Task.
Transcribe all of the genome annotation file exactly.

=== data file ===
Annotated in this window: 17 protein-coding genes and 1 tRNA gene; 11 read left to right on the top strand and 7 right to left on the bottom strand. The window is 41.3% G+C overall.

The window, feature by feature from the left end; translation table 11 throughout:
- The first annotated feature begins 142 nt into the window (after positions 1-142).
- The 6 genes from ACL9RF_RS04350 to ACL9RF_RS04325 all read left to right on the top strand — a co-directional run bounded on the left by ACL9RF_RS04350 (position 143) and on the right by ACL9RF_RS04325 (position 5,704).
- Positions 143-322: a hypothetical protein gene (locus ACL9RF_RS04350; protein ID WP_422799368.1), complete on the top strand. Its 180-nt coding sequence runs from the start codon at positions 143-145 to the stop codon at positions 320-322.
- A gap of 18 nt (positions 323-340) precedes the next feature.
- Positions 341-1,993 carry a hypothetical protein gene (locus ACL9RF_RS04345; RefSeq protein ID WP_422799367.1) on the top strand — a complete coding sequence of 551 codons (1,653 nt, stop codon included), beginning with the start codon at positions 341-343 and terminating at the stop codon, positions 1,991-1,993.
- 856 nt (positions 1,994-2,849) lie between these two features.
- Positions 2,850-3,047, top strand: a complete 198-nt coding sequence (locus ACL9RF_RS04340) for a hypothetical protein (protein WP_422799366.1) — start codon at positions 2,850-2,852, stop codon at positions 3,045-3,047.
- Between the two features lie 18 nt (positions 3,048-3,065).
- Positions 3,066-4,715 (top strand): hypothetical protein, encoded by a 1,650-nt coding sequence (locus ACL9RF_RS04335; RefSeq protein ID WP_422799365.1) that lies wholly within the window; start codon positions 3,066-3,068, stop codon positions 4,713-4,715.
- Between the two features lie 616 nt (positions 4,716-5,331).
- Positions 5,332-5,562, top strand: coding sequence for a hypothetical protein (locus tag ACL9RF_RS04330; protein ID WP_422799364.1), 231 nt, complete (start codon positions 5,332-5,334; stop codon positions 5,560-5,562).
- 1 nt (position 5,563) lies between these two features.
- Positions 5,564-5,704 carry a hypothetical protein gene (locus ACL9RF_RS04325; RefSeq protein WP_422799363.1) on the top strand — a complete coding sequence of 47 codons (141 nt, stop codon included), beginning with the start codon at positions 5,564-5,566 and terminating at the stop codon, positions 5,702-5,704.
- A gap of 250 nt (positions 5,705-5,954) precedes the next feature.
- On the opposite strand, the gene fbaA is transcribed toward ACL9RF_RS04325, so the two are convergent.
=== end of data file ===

Annotated in this window: 17 protein-coding genes and 1 tRNA gene; 11 read left to right on the top strand and 7 right to left on the bottom strand. The window is 41.3% G+C overall.

The window, feature by feature from the left end; translation table 11 throughout:
- The first annotated feature begins 142 nt into the window (after positions 1-142).
- The 6 genes from ACL9RF_RS04350 to ACL9RF_RS04325 all read left to right on the top strand — a co-directional run bounded on the left by ACL9RF_RS04350 (position 143) and on the right by ACL9RF_RS04325 (position 5,704).
- Positions 143-322: a hypothetical protein gene (locus ACL9RF_RS04350; protein ID WP_422799368.1), complete on the top strand. Its 180-nt coding sequence runs from the start codon at positions 143-145 to the stop codon at positions 320-322.
- A gap of 18 nt (positions 323-340) precedes the next feature.
- Positions 341-1,993 carry a hypothetical protein gene (locus ACL9RF_RS04345; RefSeq protein ID WP_422799367.1) on the top strand — a complete coding sequence of 551 codons (1,653 nt, stop codon included), beginning with the start codon at positions 341-343 and terminating at the stop codon, positions 1,991-1,993.
- 856 nt (positions 1,994-2,849) lie between these two features.
- Positions 2,850-3,047, top strand: a complete 198-nt coding sequence (locus ACL9RF_RS04340) for a hypothetical protein (protein WP_422799366.1) — start codon at positions 2,850-2,852, stop codon at positions 3,045-3,047.
- Between the two features lie 18 nt (positions 3,048-3,065).
- Positions 3,066-4,715 (top strand): hypothetical protein, encoded by a 1,650-nt coding sequence (locus ACL9RF_RS04335; RefSeq protein ID WP_422799365.1) that lies wholly within the window; start codon positions 3,066-3,068, stop codon positions 4,713-4,715.
- Between the two features lie 616 nt (positions 4,716-5,331).
- Positions 5,332-5,562, top strand: coding sequence for a hypothetical protein (locus tag ACL9RF_RS04330; protein ID WP_422799364.1), 231 nt, complete (start codon positions 5,332-5,334; stop codon positions 5,560-5,562).
- 1 nt (position 5,563) lies between these two features.
- Positions 5,564-5,704 carry a hypothetical protein gene (locus ACL9RF_RS04325; RefSeq protein WP_422799363.1) on the top strand — a complete coding sequence of 47 codons (141 nt, stop codon included), beginning with the start codon at positions 5,564-5,566 and terminating at the stop codon, positions 5,702-5,704.
- A gap of 250 nt (positions 5,705-5,954) precedes the next feature.
- On the opposite strand, the gene fbaA is transcribed toward ACL9RF_RS04325, so the two are convergent.